Set in the stockyards of Chicago at the turn of the twentieth century, “The Jungle” by Upton Sinclair is a novel about the brutal conditions of the workers in the meatpacking industry. It exposed the corruption, unsanitary conditions, and health violations in the city that supplied a large portion of America’s meat, and ultimately led to the creations of the laws that ensure unadulterated and sanitary food products up until today.

The novel follows the life of Lithuanian immigrant Jurgis Rudkus after he moves with his new wife and family to Chicago. There, he falls prey to con men, low wages, insanitary work conditions, seasonal changes, physical decay, family accidents, and gloom and despair.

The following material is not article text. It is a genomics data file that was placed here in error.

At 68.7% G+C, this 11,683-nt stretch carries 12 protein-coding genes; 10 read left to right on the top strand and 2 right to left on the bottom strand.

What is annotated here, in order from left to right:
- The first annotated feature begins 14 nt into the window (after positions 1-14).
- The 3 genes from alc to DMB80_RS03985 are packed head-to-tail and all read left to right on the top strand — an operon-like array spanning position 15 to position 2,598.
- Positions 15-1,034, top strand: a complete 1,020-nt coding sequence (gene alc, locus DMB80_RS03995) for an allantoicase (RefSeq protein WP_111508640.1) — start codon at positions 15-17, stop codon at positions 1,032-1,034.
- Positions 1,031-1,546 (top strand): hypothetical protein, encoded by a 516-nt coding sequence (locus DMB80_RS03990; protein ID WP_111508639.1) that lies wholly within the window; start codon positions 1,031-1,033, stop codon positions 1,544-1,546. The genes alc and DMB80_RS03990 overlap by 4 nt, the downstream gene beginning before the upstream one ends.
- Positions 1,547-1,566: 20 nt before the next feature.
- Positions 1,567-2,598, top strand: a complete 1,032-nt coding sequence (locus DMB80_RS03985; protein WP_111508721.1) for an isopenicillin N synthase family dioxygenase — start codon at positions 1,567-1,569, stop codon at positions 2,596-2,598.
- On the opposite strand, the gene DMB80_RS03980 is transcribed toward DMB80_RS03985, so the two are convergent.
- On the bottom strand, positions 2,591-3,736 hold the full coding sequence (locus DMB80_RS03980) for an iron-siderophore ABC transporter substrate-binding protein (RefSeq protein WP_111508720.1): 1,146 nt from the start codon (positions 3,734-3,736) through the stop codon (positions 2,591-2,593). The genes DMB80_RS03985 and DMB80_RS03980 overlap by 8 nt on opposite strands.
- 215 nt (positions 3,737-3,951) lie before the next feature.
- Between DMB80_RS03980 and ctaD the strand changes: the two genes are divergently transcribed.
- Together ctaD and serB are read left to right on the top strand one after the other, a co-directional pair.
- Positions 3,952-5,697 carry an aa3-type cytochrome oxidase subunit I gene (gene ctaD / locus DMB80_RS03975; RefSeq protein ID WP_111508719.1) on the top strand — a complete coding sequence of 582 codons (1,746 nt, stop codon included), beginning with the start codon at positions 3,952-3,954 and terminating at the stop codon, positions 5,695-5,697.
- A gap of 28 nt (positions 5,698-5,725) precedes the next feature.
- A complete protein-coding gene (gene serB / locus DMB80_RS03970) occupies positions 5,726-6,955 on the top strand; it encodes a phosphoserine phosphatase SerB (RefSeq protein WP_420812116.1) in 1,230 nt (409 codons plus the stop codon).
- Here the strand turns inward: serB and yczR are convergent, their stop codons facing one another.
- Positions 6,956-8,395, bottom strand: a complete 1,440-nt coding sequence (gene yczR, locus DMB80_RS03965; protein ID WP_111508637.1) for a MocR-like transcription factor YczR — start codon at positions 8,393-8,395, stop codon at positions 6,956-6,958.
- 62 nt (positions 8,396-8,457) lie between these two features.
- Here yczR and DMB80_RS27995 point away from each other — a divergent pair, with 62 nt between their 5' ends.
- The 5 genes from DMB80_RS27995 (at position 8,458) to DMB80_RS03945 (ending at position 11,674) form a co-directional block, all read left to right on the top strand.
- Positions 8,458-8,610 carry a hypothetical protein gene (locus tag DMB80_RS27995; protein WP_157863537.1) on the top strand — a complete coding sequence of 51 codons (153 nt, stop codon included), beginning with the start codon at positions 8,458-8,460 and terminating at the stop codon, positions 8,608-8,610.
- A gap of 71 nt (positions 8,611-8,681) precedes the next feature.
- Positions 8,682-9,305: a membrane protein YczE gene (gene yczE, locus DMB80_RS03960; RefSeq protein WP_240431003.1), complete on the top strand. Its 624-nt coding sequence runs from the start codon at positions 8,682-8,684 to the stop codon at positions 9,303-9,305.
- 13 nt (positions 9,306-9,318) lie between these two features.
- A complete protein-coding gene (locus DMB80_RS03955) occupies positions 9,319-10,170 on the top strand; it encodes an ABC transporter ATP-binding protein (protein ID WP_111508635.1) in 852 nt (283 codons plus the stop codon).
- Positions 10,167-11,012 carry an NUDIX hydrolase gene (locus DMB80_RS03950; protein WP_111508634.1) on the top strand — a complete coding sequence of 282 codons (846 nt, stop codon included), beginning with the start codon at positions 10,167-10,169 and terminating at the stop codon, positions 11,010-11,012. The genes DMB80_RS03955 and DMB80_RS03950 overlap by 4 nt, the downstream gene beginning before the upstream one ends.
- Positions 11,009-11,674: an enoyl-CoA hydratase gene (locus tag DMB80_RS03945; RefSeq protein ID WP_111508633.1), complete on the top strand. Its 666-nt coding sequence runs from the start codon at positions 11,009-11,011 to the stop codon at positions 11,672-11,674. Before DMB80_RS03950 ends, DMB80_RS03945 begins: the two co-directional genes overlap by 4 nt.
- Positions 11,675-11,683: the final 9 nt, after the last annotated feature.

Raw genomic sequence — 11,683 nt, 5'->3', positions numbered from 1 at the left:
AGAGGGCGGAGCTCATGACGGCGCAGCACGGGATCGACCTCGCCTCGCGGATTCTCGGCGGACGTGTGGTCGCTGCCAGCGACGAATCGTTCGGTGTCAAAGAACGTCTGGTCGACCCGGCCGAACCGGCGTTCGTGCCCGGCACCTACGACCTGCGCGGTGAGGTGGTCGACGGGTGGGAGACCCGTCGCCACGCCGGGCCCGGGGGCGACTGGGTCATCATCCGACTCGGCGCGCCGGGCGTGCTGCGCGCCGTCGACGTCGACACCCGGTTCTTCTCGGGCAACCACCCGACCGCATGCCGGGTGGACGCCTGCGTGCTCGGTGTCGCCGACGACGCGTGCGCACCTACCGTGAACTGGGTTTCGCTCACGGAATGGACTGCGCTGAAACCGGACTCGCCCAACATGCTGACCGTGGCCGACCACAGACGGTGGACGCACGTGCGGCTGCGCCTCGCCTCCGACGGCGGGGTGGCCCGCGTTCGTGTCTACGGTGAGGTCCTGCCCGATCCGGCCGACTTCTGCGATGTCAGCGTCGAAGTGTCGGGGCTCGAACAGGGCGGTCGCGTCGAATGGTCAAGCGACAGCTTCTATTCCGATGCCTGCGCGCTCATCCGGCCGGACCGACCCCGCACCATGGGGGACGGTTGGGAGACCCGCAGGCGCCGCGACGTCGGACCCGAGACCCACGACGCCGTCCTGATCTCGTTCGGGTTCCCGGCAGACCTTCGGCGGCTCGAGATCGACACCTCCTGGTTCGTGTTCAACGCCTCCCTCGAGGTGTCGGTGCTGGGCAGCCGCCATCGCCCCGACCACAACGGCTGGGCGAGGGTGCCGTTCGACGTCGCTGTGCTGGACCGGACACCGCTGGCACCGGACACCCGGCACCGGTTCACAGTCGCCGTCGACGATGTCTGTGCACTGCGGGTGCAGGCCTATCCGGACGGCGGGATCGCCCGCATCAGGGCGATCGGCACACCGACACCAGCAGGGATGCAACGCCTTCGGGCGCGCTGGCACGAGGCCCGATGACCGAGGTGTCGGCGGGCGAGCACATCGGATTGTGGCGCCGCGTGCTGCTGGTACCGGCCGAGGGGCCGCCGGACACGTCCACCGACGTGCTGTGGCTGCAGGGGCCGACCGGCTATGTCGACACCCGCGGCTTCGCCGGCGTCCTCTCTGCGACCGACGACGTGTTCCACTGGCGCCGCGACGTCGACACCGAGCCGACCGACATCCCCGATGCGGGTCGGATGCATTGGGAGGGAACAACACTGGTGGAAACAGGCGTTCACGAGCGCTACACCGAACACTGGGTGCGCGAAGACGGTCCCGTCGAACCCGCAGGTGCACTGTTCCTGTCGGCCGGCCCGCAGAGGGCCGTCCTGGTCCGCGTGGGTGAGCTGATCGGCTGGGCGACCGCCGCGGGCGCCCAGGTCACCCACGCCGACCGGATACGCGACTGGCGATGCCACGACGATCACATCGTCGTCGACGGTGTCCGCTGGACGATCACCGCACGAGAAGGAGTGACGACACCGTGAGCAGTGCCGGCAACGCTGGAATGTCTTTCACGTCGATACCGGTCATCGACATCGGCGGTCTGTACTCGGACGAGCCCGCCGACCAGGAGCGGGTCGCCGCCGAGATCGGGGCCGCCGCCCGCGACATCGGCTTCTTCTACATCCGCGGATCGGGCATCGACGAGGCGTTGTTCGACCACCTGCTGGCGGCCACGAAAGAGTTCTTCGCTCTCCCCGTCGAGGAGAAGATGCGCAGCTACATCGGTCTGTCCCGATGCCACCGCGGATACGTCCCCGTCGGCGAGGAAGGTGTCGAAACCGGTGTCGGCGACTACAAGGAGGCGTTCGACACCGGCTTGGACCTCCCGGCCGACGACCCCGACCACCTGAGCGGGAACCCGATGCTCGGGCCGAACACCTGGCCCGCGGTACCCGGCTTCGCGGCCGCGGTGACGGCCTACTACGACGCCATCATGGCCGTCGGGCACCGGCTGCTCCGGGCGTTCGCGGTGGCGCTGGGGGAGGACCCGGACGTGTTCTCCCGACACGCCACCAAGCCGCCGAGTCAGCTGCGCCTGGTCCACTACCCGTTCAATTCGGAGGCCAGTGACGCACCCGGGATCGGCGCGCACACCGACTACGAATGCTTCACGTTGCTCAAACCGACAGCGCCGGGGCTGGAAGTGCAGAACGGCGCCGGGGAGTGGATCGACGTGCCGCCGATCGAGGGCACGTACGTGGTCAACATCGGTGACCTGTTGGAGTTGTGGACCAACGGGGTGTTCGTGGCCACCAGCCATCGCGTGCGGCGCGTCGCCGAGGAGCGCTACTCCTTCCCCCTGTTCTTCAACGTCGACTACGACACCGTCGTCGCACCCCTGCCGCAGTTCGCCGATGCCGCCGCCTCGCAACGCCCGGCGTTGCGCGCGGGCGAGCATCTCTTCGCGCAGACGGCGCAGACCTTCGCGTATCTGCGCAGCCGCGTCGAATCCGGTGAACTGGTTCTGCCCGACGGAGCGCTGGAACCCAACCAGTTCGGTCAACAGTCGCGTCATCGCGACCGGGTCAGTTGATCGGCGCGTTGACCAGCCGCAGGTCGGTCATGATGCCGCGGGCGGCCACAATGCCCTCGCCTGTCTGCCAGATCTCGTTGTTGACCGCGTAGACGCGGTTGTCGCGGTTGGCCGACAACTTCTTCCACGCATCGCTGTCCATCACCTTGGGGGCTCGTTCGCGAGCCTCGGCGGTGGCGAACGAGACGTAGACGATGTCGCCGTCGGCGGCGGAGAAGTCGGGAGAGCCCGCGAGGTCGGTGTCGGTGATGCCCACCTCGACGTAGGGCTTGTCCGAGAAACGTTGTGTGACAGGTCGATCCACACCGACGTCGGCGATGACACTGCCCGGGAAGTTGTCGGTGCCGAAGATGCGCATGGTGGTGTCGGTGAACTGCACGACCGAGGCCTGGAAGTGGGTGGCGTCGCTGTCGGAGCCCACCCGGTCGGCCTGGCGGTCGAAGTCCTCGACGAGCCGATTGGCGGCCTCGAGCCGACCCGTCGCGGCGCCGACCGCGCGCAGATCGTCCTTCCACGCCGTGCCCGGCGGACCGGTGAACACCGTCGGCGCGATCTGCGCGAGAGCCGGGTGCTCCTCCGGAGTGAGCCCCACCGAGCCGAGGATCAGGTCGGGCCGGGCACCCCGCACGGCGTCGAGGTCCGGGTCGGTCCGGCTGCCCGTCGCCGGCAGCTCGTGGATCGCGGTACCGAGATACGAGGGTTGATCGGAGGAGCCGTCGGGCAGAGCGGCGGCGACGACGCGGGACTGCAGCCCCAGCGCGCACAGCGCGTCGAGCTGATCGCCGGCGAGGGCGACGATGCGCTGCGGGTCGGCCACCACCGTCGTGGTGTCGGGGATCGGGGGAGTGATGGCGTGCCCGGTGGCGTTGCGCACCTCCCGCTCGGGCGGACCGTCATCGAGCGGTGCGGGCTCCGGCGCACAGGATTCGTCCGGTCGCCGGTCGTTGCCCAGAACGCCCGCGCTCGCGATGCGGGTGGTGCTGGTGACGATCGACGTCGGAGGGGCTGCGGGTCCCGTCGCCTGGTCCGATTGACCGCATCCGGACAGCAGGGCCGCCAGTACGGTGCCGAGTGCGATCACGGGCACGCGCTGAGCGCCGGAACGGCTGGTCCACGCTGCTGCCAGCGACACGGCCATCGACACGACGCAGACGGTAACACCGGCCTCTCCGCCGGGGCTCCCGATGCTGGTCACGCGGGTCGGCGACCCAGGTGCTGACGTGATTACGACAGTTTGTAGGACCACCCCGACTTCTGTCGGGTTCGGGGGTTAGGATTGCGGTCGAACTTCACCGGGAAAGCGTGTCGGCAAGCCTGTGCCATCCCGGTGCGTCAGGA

This book was a depiction of the harsh conditions of an immigrant living in Chicago seeking work at the turn of the century. This book is neither light nor one with much of a plot, but it gives the reader a glimpse of America’s past through a fictional narrative. It also contains ideas of socialism and socialist beliefs. I would not recommend this book to everyone, but I think that if the summary interests you, then this book might be worth the read.
-Valerie, Grade 11

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